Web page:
|Lockheed L-1329 JetStar / C-140||1961-1979||204||12 +||United States||16 m||18 m||4,800 km||20 t||also used militarily|
|McDonnell 119/220||1958||1||-||United States||20 m||17 m||3,800 km||21 t||Inferior competitor to the Lockheed JetStar|
|Shanghai Y-10||1980||2||-||People's Republic of China||42 m||43 m||8,300 km||110 t||Chinese project of a passenger jet, only one airworthy copy built|
|Tupolev Tu-144 Charger||1960s – 1978 (approx.)||16||-||Russia (former Soviet Union )||65 m||28 m||6,500 km||207 t||first supersonic airliner, only 7 months in use|
|White Knight Two (by Scaled Composites )||2008–||1||1||United States||24 m||43 m||5,400 km||45+ t (?)||experimental carrier aircraft for spacecraft SpaceShipTwo|
Classification of four-engine aircraft primarily for military use according to size and production
Note on the table: For a quick overview, the aircraft types used in 2012 are highlighted in light blue. The columns can be sorted by clicking the small arrows in the heading bar.
Piece ready for use
|Arado Ar 234 C||1945||14th||-||German Empire||12 m||14 m||700 km||10 t||Prototype, approx. 1.5 t payload|
|Avro Vulcan||1956-1965||136||-||United Kingdom||30 m||34 m||7,400 km||113 t||one of the three so-called V-bombers (Vulcan, Valiant and Victor) of the Royal Air Force|
|Beriev A-50 Shmel / Mainstay||1984–||40 (approx.)||31 (approx.)||Russia (former Soviet Union )||47 m||50 m||7,300 km||172 t||AEW variant of the Il-76 MD , also incorrectly called Il-82|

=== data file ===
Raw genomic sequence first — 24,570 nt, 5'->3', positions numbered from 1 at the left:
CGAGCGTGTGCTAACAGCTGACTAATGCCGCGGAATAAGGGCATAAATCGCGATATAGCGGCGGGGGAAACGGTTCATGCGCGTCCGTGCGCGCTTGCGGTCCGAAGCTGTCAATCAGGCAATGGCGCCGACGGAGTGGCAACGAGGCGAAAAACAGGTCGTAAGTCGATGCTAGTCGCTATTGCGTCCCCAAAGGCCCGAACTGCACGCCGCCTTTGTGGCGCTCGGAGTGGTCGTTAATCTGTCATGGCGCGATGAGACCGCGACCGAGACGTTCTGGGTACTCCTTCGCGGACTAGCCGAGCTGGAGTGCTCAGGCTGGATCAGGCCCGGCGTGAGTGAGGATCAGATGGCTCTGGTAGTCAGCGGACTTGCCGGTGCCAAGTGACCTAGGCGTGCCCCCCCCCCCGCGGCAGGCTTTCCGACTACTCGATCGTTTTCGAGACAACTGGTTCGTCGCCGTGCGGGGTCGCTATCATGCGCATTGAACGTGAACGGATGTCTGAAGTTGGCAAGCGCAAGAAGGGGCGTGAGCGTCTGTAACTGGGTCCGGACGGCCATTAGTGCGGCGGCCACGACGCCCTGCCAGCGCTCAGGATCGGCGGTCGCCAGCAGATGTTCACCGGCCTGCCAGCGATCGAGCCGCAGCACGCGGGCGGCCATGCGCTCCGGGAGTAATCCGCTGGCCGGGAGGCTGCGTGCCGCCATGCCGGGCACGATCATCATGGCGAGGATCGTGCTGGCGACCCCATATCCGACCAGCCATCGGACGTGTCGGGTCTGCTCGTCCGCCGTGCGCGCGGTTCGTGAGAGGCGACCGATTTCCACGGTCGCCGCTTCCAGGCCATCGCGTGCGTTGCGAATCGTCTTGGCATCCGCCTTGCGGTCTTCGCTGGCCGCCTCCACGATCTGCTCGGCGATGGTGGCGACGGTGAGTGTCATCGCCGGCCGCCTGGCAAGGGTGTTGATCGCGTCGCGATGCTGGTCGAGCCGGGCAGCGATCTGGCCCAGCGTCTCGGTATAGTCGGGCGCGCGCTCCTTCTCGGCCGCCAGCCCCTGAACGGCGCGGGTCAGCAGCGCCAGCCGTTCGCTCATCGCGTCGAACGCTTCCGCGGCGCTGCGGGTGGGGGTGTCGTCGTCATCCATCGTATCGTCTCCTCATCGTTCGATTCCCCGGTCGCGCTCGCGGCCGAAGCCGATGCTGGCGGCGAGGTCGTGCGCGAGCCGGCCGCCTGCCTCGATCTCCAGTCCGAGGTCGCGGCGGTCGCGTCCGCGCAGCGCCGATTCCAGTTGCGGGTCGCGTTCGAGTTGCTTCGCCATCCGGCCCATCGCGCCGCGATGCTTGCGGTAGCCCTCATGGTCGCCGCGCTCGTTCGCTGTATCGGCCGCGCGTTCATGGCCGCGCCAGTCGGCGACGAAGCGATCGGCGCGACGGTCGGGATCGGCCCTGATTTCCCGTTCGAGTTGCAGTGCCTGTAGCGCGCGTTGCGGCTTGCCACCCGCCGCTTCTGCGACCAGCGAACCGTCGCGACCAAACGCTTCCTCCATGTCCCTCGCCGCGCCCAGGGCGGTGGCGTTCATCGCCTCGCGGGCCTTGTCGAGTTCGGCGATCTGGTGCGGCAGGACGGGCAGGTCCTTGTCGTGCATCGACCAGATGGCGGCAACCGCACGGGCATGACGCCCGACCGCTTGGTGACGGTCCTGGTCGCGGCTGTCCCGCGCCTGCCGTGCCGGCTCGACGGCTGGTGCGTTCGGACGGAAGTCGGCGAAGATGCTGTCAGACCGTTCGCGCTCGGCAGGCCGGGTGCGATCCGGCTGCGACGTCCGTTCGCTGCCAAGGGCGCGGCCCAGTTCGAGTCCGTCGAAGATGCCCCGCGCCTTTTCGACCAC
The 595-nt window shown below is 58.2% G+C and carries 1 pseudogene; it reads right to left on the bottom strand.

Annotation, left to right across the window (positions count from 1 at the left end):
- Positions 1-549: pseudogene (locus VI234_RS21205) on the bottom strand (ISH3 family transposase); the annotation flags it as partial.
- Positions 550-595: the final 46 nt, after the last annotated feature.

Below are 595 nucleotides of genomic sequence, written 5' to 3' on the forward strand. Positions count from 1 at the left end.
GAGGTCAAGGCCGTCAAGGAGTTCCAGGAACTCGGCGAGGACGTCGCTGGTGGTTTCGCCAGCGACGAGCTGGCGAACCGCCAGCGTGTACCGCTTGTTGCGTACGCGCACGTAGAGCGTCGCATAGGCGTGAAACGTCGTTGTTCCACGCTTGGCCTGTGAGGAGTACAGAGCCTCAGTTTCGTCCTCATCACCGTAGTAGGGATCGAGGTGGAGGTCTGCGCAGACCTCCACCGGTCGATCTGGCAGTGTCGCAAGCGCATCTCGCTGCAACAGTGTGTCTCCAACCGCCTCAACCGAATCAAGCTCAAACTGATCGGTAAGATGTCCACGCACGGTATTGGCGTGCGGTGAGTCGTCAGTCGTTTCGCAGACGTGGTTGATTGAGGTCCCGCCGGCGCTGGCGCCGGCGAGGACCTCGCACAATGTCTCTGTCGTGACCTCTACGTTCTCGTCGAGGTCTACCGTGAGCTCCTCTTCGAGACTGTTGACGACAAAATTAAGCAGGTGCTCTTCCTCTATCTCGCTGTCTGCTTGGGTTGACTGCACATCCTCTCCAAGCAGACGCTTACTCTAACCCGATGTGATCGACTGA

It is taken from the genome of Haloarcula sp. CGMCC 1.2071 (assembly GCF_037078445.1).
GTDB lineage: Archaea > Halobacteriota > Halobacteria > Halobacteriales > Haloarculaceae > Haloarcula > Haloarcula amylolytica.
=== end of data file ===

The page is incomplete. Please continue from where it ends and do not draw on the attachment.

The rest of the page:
|Boeing 707-320 E-3 Sentry||1974-1991||68||64||United States||46 m||44 m||8,000 km||147 t||AWACS air reconnaissance aircraft|
|Boeing 707-320 E-6 Mercury||1989-1992||16||16||United States||45 m||45 m||12,100 km||154 t||US Navy combat control platform|
|Boeing 707-300 E-8 Joint Stars||1988-2005||19th||17th||United States||46 m||44 m||9,300 km||152 t||flying command and control center|
Boeing / de Havilland C-8A QSRA
||1972||1||-||United States||24 m||30 m||20 t||Prototype for testing the upper surface blowing effect ( Coanda effect )|
|Boeing C-17 Globemaster III||1991–||250+||246||United States||53 m||51 m||5,100 km||263 t||multifunctional large transport aircraft, payload 77 t|
|Boeing C-135 Stratolifter / EC-, OC-, RC-, TC-, WC-135||1954-1965||45||29||United States||42 m||40 m||12,000 km||124 t||Transport aircraft , derived from the KC-135 , various special models|
|Boeing C-137 Stratoliner / C-18||1954-1955||3||-||United States||46 m||44 m||12,000 km||184 t||derived from the Boeing 707 , V-137C was used as Air Force One of the President of the USA|
|Boeing KC-135 Stratotanker||1954-1991||761||470||United States||42 m||40 m||17,700 km||146 t||Tanker aircraft , payload 92 t of fuel|
|Boeing RC-135 ELINT||1964-1968||40 (approx.)||22nd||United States||41 m||39 m||6,500 km||134 t||US Air Force reconnaissance aircraft , derived from the KC-135|
|Boeing Rockwell B-1B Lancer||1970–1988 (approx.)||104||66||United States||44 m||41/23 m||5,500 km||216 t||long-range strategic bomber|
|British Aerospace Nimrod||1966-1974||62||-||United Kingdom||36-38 m||35 m||9,300 km||87 t||Royal Air Force reconnaissance aircraft until 2011|